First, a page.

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Swan Song

A woman greeted her husband at the door after he got home from playing golf with his buddies.
“How did your golf game go today, honey?” she asked.
“It was terrible,” he answered. “Steve died at the ninth hole.”
“Oh, no. You that must have been so hard for you.”
“It was,” he confirmed. “The next nine holes were hit the ball, drag Steve. Hit the ball, drag Steve.”

I hope you got a little laugh out of that. We can all use a laugh from time and time. You see, I've been the recipient of bad news.

Twenty-six days ago, I got the news that The Treasure Hunter's Lady was coming out as an e-book. Thursday I got an e-mail saying that the publishing house had closed its doors before it ever got a book out there.

Contract signed. Cover designed. Edits in progress. Release date announced.
I can't decide what's worse, the dissolution of a dream or that I told everyone I know. Or if all rolled into one, the whole thing is one of the worst experiences of my life. Not the worst, by any means, but ranking pretty high up there on the chart.

Here I have half-edited manuscript with no home. And I have an announcement coming out in my alumni newsletter. Well, color my face red.

I quit NaNoWriMo because I was editing. It was off somehow anyway, but I've completely lost my stride now. I know authors who have dozens of rejections. I have a few myself, of course, but this is a thousand times worse. It might seem weird, but I compare the creation of The Treasure Hunter's Lady to watching a caterpillar turn into a butterfly. It marinated in its cocoon, metamorphosing from a novella into a full-blown novel. It emerged with a set of colorful wings and got set to taste flight. Now a bird has snatched my novel/butterfly from the pretty rosebush where it fluttered its new wings for the first time and crushed it into gooey bug guts and unrecognizable bits of trash.

And I start to question what I'm doing. Something like this should light a fire under my ass, make me more determined than ever to get a novel out into the world. But maybe God doesn't want that for me. Maybe I'm fighting for a chapter that isn't in my story.

It feels like someone I was close to has died. The sleeplessness, the jarring reminders that I won't see this thing when I expected to see it. The restlessness which makes me think I should be doing something, but then when I start to, I wonder why I'm bothering. The urge to be alone because I hate faking happiness, but when I'm alone all I want is a distraction. The saying 'once bitten, twice shy' comes to mind. This is the last thing I ever want to go through again. Remember how I hate November? I lost my dad, I lost my grandma and now I've lost my book. I hate November.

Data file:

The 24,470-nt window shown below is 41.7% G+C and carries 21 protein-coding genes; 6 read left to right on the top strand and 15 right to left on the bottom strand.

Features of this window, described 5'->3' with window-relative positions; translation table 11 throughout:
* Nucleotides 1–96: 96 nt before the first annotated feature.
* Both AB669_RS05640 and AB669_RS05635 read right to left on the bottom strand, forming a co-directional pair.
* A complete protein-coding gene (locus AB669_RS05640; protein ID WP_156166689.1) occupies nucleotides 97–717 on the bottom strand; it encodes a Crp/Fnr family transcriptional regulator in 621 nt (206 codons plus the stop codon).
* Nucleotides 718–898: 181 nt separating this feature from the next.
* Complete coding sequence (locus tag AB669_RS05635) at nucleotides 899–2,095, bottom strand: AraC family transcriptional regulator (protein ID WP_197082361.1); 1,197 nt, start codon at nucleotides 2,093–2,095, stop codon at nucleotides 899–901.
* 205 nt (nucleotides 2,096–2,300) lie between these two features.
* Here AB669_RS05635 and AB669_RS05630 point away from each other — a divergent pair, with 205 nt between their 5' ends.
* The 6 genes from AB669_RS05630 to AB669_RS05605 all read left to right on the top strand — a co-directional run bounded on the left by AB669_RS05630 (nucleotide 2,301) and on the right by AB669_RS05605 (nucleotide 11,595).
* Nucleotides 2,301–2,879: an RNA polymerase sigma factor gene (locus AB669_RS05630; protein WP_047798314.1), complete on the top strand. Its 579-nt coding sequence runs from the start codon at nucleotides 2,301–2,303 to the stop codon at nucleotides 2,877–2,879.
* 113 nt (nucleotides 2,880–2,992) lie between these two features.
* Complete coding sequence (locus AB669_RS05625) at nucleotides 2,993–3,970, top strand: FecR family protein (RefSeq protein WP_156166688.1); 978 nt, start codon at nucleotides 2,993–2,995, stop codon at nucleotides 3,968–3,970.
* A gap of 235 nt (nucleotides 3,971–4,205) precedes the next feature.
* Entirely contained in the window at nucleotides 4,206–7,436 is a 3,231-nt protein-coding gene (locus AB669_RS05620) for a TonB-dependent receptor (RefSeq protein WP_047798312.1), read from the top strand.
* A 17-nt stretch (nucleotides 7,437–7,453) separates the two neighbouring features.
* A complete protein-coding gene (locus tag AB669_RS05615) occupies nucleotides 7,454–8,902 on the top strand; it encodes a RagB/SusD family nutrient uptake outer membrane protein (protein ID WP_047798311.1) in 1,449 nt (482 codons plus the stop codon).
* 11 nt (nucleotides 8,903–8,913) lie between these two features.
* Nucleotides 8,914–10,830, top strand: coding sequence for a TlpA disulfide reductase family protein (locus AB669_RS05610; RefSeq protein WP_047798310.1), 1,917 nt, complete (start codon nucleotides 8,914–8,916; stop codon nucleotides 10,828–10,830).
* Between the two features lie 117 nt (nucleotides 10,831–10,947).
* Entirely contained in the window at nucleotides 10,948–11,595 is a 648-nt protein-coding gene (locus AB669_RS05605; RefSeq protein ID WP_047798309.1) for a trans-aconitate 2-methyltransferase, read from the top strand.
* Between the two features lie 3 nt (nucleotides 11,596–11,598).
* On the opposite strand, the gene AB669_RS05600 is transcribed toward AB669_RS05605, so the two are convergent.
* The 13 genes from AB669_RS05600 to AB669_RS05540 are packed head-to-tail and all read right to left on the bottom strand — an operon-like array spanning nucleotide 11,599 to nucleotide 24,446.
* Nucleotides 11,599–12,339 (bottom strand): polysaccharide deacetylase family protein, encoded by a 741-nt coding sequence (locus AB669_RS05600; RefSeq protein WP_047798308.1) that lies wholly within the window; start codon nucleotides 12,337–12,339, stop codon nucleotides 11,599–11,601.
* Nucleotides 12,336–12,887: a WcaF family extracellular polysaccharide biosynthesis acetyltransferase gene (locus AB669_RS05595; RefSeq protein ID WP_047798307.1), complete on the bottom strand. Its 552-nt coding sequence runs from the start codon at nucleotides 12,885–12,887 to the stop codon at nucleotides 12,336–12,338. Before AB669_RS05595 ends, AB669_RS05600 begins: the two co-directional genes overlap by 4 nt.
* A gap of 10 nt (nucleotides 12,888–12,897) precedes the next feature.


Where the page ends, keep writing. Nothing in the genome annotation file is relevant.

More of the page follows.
Life's knocked me on my ass a couple of times before. I might have to lay there for a while, wallowing in my sadness while I search any kind of light, but sooner or later I'll pick myself up and go on. You can knock me down, but I'm too stubborn to stay there forever. As Jean Kerr says, “Hope is the feeling you have that the feeling you have isn't permanent.”


  1. Aw, Becky, I'm so sorry to hear this. What a crock of crap. DON'T GIVE UP! Yes, I just yelled at you. You are talented and some other publisher or agent will realize that. Go ahead and wallow for a while. I would do the same thing. Then when you're done with that, start sending out queries again. Remember, we all have faith in you and your talent. And don't be embarrassed either. It's nothing you had any control over. Hang in there, and I better see you Saturday!

  2. We'll see. I'm not exactly in the holiday spirit, but then I hate holiday anyway.

  3. Ok, I'm trying to understand what the bad news is... why don't you self-publish it on Amazon? It would take you a couple of days instead of up to 18 months, and you'd get a higher percentage. I would assume that would be a good reason to be happy, not sad.

  4. Because it wasn't going to take 18 months and the percentage wasn't that bad. The only work I had to do at all was editing.

    To publish on Amazon, not only would I have to edit, I'd have to market, make a new cover and format it myself. All of which I have no idea of how to do beyond editing.

  5. Well... publish it with a lousy cover and with no marketing until you know how to do those (or until you hire someone to do it for you). What do you have to lose? If it only sells 10 copies in a year, it's 10 copies you wouldn't have sold if you kept it in a drawer.

    I wish *I* had a novel ready to publish...

  6. Last comment, I promise (I'll close this page afterwards :P) - read this from Dean Wesley Smith:

    Wish you best luck with your novel!

  7. Dang it!!!! I just read your post. That sucks so bad. But you know what, if one house wanted it, there will be another. It's obviously publishworthy! And yes I just made that word up. See what writers can do! You are like a superhero. Put your cape back on, pull up your big girl tights and try try again!


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